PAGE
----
Growing our own: A regional approach to encourage psychiatric residents to enter research

Menninger Department of Psychiatry and Behavioral Science, Baylor College of Medicine, Houston, TX 77030, USA.
Academic Psychiatry (Impact Factor: 0.81). 05/2008; 32(3):236-40. DOI: 10.1176/appi.ap.32.3.236
Source: PubMed


This article describes a regional program developed by the Department of Veterans Affairs South Central Mental Illness Research, Education and Clinical Center for training psychiatry residents in research and attracting them to academic careers.
The authors describe a low-cost, innovative program developed to increase the number of psychiatry residents entering postresidency research training fellowships by providing them with mentorship and exposure to seasoned researchers, didactic coursework, and a stipend to cover academic expenses.
Over the first 4 years, the program has generated enthusiastic participation among postgraduate year 3 (PGY-3) residents, with a high percentage of underrepresented ethnic minorities and women. Products include publication of four first-authored and two coauthored manuscripts, one first-authored abstract, submission of six additional papers, 28 academic presentations and development of research projects. Half of graduating awardees have gone on to pursue research careers.
Our regional approach provides sufficient academic expertise to make residency training feasible in a cost-effective manner.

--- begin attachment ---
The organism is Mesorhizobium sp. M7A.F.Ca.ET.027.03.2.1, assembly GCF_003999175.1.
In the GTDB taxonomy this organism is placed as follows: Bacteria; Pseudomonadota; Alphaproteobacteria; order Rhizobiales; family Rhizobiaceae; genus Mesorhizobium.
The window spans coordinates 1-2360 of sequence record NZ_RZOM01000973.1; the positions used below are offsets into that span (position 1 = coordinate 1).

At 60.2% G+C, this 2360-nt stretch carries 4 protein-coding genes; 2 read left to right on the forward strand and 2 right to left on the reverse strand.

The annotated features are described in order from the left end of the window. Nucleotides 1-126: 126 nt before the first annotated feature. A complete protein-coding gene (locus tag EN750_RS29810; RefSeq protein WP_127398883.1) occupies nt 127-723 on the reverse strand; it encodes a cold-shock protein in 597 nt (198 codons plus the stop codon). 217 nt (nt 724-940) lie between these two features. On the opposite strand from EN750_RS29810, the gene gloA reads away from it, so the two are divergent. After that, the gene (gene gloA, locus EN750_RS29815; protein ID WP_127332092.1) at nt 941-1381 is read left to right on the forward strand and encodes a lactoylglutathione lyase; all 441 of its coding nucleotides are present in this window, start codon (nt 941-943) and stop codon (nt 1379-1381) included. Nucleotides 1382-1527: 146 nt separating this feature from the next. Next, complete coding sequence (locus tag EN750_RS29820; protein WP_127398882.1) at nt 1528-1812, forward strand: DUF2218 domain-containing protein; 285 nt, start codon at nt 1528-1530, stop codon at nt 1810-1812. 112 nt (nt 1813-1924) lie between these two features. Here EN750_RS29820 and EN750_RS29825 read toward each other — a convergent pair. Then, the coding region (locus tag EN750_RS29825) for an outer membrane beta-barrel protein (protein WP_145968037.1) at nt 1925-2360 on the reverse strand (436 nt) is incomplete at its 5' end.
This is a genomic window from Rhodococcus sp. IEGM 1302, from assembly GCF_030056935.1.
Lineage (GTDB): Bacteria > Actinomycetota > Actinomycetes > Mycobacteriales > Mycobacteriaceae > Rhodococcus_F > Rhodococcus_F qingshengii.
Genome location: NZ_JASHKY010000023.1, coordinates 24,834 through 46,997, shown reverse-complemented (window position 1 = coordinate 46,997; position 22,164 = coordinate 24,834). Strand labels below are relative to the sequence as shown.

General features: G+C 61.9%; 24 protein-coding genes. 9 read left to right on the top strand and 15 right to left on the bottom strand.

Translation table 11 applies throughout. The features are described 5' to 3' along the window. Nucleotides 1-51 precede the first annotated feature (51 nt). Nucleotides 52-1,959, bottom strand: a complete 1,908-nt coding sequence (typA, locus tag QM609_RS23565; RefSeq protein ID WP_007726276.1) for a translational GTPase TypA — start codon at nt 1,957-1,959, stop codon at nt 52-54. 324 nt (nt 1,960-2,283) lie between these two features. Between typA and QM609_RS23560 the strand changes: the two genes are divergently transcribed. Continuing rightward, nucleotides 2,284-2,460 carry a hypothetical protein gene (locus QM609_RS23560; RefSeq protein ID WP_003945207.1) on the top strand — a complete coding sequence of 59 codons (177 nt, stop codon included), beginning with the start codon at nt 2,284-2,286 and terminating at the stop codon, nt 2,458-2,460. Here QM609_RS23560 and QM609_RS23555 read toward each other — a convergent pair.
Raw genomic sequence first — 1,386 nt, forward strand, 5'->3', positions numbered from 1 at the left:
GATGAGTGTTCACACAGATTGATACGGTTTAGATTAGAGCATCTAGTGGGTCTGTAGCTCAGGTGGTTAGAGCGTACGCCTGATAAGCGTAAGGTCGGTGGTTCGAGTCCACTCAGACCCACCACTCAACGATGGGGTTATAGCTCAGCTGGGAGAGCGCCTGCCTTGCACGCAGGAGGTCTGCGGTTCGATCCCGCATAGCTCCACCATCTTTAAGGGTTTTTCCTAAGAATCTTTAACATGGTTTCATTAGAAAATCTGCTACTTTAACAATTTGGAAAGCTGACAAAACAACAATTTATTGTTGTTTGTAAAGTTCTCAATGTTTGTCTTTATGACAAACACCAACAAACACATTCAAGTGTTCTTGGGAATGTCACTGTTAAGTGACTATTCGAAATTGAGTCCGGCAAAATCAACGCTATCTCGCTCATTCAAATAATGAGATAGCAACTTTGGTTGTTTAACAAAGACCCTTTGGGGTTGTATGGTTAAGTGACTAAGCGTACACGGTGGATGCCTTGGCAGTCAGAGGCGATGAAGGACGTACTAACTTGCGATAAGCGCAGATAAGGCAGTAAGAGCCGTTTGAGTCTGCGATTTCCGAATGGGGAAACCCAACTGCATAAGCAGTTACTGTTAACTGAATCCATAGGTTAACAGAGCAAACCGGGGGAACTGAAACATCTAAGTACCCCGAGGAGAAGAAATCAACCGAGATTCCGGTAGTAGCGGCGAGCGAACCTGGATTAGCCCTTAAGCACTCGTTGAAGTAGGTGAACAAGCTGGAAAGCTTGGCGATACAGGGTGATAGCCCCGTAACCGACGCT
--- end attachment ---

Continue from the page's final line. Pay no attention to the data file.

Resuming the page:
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    ABSTRACT: BACKGROUND In 2003, the Institute of Medicine (IOM) drew attention to the critical national shortage of psychiatrist-researchers and the need for competency-based curricula to promote research training during psychiatry residency as one way to address this shortage at the institutional level. Here, the authors report on the adaptation, implementation, and results attained with a broadly applicable, developmental, competency-based framework for promoting scholarship during child and adolescent psychiatry residency. METHODS The authors instituted structural program changes, protecting time for all residents to engage in scholarly pursuits and a mentorship program to support residents in their scholarly interests. The authors assessed five graduating classes before and five classes after these changes were implemented, examining whether these changes sustained scholarship for residents with previous experience during general psychiatry residency and whether they promoted emergence of new scholarship among residents without such experience. RESULTS The authors observed a tenfold increase in the number of residents engaged in rigorously-defined scholarly pursuits after the program changes, which helped sustain the scholarship of more residents with previous experience and promoted the emergence of more new scholarship among residents without previous experience. CONCLUSION The authors conclude that it is possible to sustain and promote scholarship during child psychiatry residency despite the relatively short duration of the program and the many requirements for graduation and certification. The changes implemented were universal in scope and required no special funding mechanisms, making this approach potentially exportable to other training programs.
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